Ontario Electricity Regulation Crisis Report Part 59: Payday at Tony’s Hydro

Anthony Haines, CEO of Tony’s Hydro (formerly Toronto Hydro), received another vote of confidence from the utility’s Board of Directors and City Council, the utility’s owners. Haines received a boost in his compensation in 2012, according to the utility’s Annual Information Form posted to SEDAR this morning.

Although his direct pay over the year fell short of the magic one million dollars mark — coming in at $935,501 in 2012, an $83,518 or 9.8% increase over 2011 — his compensation also included several other pay commitment categories, including another new pay category introduced in 2012.

Haines is entitled of post-retirement medical, dental, and life insurance benefits. As agreed by the Board of Directors in 2011, during 2012 Haines was entitled to a $50,000 special one-time retirement allowance had he retired or been fired. That retirement allowance rises to $140,000 in 2013 and ramps up each year of service after that to a ceiling of $1 million. Also in the 2011 deal, Haines is entitled to extended disability and death benefits. In addition, as of December 31, 2012, the bonus Haines is entitled to in the event that he is fired rose to $1,718,780. His firing bonus includes extended group health and dental benefit coverage. In addition, in 2012 the Board of Directors agreed to a second one-time retirement allowance that starts at $100,000 in 2014 and ramps up to ceiling of $1,650,000. This second package also comes equipped with disability and death benefits.

The comparator companies used by the Board of Directors, chaired by Clare Copeland, for compensation guidance did not include a single urban electricity distribution utility. Instead, the comparator group is heavily weighted to power generation companies which are exposed for far higher levels of investment and operational risk than Tony’s Hydro.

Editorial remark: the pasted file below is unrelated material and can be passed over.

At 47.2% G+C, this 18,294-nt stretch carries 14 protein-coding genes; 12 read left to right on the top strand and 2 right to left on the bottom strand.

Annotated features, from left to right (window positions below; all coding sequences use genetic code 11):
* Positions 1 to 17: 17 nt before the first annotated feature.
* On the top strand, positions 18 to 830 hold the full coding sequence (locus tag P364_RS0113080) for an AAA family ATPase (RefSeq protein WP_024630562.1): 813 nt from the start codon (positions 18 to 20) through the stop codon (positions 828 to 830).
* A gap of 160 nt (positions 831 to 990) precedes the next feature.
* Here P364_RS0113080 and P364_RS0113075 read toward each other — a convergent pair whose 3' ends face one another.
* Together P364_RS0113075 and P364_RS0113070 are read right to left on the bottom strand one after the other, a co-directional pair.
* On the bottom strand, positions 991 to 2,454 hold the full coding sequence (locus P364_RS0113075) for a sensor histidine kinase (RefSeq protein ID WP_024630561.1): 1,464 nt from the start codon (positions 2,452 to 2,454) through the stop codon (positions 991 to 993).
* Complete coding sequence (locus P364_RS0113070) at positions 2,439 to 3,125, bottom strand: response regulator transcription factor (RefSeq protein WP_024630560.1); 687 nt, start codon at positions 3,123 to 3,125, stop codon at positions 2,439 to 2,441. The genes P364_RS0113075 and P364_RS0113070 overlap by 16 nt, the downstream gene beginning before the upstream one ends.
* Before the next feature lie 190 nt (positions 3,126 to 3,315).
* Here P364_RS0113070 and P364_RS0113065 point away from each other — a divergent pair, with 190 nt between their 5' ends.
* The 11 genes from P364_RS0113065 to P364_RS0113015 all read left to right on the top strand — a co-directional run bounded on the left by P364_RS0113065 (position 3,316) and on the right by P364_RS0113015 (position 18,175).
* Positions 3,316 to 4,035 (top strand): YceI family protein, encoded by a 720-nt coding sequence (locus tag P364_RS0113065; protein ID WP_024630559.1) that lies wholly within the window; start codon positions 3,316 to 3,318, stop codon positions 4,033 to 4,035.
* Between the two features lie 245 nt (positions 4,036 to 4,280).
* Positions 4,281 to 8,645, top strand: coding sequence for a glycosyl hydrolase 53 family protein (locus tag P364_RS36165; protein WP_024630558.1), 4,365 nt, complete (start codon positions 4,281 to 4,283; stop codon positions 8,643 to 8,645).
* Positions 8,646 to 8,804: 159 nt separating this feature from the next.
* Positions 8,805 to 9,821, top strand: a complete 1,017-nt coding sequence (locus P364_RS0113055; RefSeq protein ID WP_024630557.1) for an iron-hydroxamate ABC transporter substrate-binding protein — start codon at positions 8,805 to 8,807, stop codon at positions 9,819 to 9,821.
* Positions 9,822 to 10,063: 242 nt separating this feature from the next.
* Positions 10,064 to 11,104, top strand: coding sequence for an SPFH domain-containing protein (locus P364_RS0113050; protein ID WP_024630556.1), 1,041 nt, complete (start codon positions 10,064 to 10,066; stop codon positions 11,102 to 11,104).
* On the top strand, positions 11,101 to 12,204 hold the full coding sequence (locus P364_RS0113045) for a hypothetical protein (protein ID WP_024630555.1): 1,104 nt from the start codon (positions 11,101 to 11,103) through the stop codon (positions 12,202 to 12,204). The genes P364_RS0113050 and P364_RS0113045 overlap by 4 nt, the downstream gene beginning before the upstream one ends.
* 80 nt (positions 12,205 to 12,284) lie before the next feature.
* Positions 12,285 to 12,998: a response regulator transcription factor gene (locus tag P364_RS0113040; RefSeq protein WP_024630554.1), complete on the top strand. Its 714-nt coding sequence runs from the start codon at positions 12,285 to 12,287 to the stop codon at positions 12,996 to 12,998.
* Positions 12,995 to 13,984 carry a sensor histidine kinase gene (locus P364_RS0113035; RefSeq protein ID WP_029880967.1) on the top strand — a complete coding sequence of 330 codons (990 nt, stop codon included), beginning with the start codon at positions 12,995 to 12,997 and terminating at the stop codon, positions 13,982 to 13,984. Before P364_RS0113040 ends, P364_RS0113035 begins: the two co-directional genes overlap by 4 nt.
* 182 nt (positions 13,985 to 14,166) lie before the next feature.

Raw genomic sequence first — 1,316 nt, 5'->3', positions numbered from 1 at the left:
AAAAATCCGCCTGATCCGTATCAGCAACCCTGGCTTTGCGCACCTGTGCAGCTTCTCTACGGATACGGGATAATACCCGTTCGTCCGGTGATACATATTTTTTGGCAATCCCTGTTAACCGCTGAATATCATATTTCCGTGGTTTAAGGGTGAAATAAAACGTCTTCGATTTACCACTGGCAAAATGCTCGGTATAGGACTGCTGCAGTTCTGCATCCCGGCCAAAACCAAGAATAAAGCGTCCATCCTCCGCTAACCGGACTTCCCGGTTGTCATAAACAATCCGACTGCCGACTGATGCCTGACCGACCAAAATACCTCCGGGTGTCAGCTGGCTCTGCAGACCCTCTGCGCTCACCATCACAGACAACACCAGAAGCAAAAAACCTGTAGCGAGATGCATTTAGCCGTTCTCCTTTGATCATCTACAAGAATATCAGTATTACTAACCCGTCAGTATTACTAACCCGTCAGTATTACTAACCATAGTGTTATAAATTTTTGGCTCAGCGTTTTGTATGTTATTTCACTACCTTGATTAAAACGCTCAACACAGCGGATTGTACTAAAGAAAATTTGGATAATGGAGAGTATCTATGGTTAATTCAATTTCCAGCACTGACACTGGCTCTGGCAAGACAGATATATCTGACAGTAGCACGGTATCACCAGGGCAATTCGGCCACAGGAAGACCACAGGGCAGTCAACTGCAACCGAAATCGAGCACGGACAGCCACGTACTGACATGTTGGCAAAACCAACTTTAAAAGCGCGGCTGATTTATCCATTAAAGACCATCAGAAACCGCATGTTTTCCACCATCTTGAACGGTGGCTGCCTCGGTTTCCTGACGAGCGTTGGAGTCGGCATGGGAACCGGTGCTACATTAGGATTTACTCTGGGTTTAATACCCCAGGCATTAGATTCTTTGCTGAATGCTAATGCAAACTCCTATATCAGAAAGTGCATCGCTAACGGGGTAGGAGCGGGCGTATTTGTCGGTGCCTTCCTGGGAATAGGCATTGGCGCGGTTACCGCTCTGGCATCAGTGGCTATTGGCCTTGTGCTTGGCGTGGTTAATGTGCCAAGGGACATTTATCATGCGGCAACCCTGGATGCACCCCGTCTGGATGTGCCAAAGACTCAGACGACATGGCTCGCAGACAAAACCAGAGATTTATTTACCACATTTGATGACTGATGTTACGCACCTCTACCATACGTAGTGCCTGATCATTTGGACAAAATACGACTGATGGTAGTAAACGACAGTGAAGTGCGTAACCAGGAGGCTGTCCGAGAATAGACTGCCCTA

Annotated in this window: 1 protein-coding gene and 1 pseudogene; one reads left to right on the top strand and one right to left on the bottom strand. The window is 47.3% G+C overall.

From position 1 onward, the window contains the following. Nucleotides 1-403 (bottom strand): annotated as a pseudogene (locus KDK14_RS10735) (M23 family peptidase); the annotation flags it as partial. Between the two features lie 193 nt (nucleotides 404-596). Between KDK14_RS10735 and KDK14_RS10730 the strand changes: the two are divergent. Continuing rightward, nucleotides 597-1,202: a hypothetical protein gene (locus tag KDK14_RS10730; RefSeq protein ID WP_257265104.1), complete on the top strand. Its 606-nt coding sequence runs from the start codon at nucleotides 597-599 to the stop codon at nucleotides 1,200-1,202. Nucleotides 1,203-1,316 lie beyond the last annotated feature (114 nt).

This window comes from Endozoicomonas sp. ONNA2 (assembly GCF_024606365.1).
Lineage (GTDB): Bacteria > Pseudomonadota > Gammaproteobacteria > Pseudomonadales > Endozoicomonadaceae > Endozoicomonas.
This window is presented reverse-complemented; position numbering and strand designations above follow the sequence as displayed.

The Board of Directors continued its longstanding practice for setting easy targets for corporate performance. For example, notwithstanding the fact that the utility entered 2012 with a regulatory request seeking $590 million in capital spending in 2012, the Board of Directors set a target for capital spending for the purposes of calculating management bonuses on the basis of $240 million. The Board of Directors further signaled its support for blackouts by relaxing the already relaxed standards for delivery service reliability.

Post script April 2 9:10 pm: The Toronto Star finally covered Haines’ pay. The story does not address the firing bonuses built into Haines’ contract. Here is the link.


  1. It’s great to have a group like yours, to help us Ontario tax payers, be better informed.
    We just can not depend on the media to do this.
    KEEP UP the good work!!!

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  2. Tom, do you agree that had Toronto Hydro rebuilt some of the front line staff levels up, the service would be much faster. T.H. had that ‘exit package’ but never replaced even one of those 280 +/- positions even after the OEB granted most of the funds T.H. sought. I also can’t believe that the media keeps letting a highly paid CEO away with his, “lets see how long it takes”, routine.

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